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Cerberus Capital and other private equity firms could see a big payout from controversial Albertsons dividend

November 7, 2022

In October 2022, grocery giant Kroger announced plans to buy Albertsons for $24.6 billion.[1] In addition to profiting from the sale, Albertsons announced an additional payout to investors for November 7th that is not contingent on federal approval. The $4 billion dividend would primarily go to a group of private equity and real estate firms including Cerberus Capital Management, Lubert-Adler Funds, HPS Investment Partners, and Oak Hill Advisors.[2]

Cerberus Capital Management, the private equity firm that has controlled Albertsons since 2006, is set to receive over $5 billion if the FTC approves the merger.[3] In addition to the profit on its shares, Cerberus will receive over $1 billion from the immediate Albertsons dividend.[4]

Six state Attorneys General have criticized the $4 billion dividend payout because it would deprive Albertsons of the cash it needs to operate while regulators review the merger.[5] The Attorneys General, including members of both political parties, have demanded that Albertsons delay the payout until after FTC reviews the merger.[6] On November 1, 2022, Washington State Attorney General Bob Ferguson filed a lawsuit to block Albertsons from enriching Cerberus Capital and other shareholders with the $4 billion payout before the company’s proposed merger with The Kroger Co. can be reviewed by state and federal antitrust enforcers. “Paying out $4 billion before regulators can do their job and review the proposed merger will weaken Albertsons’ ability to continue business operations and compete,” Ferguson said.[7]

On November 3, a judge in Washington State issued an order halting the dividend payout until at least Thursday, November 10, when the court will hear the Washington Attorney General’s request for an injunction blocking the dividend while regulators review the proposed Albertsons-Kroger merger.[8]

The Attorneys General from Illinois, Washington DC, and California also filed suit last week seeking to halt the payout to Cerberus and other private equity firms.[9]

The dividend goes far beyond Albertsons’ profits. The $4 billion is significantly greater than the $3.56 billion in combined profit (net income) that Albertsons has generated over the past decade.[10]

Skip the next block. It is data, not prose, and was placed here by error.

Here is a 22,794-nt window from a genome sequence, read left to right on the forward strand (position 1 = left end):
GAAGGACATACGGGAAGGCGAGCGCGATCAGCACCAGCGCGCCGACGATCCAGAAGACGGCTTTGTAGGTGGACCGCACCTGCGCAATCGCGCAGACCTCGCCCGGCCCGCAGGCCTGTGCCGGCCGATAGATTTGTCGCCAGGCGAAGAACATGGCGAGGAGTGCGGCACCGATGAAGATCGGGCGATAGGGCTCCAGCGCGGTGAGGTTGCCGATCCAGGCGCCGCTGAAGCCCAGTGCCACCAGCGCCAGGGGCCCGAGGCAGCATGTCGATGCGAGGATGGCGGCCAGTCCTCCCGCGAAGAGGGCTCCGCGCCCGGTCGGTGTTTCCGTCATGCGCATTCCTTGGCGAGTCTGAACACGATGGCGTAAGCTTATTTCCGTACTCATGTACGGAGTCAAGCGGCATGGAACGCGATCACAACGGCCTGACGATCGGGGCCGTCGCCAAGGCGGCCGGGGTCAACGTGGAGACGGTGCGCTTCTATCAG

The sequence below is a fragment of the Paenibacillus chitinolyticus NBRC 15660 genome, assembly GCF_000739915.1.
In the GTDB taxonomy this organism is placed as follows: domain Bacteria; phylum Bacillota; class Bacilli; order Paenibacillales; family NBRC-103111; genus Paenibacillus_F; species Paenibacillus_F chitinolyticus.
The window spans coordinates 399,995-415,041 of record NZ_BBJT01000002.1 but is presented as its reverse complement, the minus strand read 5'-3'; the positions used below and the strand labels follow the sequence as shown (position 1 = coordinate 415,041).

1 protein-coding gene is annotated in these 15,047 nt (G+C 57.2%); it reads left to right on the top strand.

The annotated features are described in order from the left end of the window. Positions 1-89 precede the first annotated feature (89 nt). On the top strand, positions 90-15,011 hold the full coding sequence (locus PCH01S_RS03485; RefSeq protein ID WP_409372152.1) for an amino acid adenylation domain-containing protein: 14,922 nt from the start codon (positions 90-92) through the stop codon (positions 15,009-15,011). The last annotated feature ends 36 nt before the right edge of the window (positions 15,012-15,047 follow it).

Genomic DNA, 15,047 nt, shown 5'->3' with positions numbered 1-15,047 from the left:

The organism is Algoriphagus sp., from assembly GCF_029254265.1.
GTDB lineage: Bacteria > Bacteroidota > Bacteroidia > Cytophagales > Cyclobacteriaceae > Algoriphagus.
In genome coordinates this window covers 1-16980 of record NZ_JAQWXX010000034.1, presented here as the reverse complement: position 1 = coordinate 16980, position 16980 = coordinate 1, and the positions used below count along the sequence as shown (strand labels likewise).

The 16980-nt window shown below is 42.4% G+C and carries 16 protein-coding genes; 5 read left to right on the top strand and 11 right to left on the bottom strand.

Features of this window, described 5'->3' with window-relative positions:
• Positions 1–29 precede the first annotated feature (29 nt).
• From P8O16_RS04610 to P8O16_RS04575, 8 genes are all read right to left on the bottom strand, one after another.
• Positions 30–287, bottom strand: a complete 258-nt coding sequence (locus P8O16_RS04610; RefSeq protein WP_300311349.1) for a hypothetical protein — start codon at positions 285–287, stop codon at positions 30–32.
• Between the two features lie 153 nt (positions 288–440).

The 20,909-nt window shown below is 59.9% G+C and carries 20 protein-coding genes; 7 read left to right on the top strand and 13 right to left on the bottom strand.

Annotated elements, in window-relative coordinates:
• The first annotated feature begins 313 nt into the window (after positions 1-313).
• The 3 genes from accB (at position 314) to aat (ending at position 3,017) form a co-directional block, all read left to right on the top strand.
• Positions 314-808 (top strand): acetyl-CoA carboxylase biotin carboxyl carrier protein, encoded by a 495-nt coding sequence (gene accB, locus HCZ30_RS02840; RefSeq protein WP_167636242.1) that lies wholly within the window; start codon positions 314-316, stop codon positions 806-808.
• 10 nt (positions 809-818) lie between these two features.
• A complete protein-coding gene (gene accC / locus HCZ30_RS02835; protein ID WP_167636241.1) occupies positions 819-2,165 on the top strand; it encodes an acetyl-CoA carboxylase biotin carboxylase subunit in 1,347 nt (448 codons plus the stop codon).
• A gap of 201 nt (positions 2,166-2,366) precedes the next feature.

The dividend could allow the Cerberus-led investor group to profit even if the FTC blocks the deal on antitrust grounds. The $4 billion dividend will also “devalue the company at a time when consumers are facing crushing inflation” said UFCW Local 770, which represents grocery workers at Albertsons stores.[11]

Federal and state regulators could halt the proposed merger on antitrust grounds. Together, the two grocery giants would control around 13% of the U.S. grocery market, and may significantly alter competition.[12] The Federal Trade Commission (FTC) has interrupted grocery mergers on similar grounds. When Albertsons and competitor Safeway merged in 2015, the FTC found that the merger was likely to harm competition and required the company to sell more than 168 stores.[13]

The merger may also have serious impacts on workers and consumers. Senators Klobuchar, Blumenthal, and Booker wrote to Lina Khan, chair of the Federal Trade Commision, expressing concern regarding the merger and the effects it could have on food prices.[14] Food prices skyrocketed by 11.2% from September 2021 to September 2022.[15]

The FTC will review the merger in the coming year and weigh the effects it may have on competition in the industry. Before the FTC signs off on the deal, the Cerberus-led investor group could see a dividend payout of $4 billion unless the Washington AG and/or other Attorneys General are successful in stopping it.

The dividend would deplete much of Albertsons currently available cash.[16] The dividend will be funded with $2.5 billion in cash and $1.5 billion in debt.[17]

Credit rating agency Moody’s downgraded Albertsons based on the dividend, noting “The downgrade to SGL-2 reflects Albertsons lower cash balances and reduced revolver availability following the payment of the dividend.”[18]

Cerberus and other private equity firms are utilizing a financial tactic called a dividend recapitalization, where a private equity firm uses debt leveraged onto a company that it owns to extract cash dividends. In a dividend recapitalization transaction, a company will take on new debt and then use the proceeds of the loan to provide a special dividend to its private equity owners. The tactic has been widely criticized by both supporters and skeptics of the private equity model for needlessly saddling companies with debt to extract cash without making substantive operating improvements. This puts those companies at risk for restructuring, bankruptcy, or cost cutting to make up the interest payments and pay off debt.

If the Kroger-Albertsons merger is halted by the FTC or other regulators, Albertsons would be left to compete with significantly fewer funds, leading to even potential store closures and layoffs.

The Albertsons dividend is a clear example of the destabilizing effects private equity can have on retail. After years of stripping cash from Albertsons[19], the Cerberus-led private equity investor group will continue to profit – a cost that will be carried by workers and consumers.




Based on 151.8 million Albertsons shares owned, $34.10 per share offer price.

[4] Based on 151.8 million Albertsons shares owned, $6.85 per share dividend.






[10] Based on $3,564.5 million in combined net income between 2012 and









[19] SEC Form 10-K (2019), pg. 23

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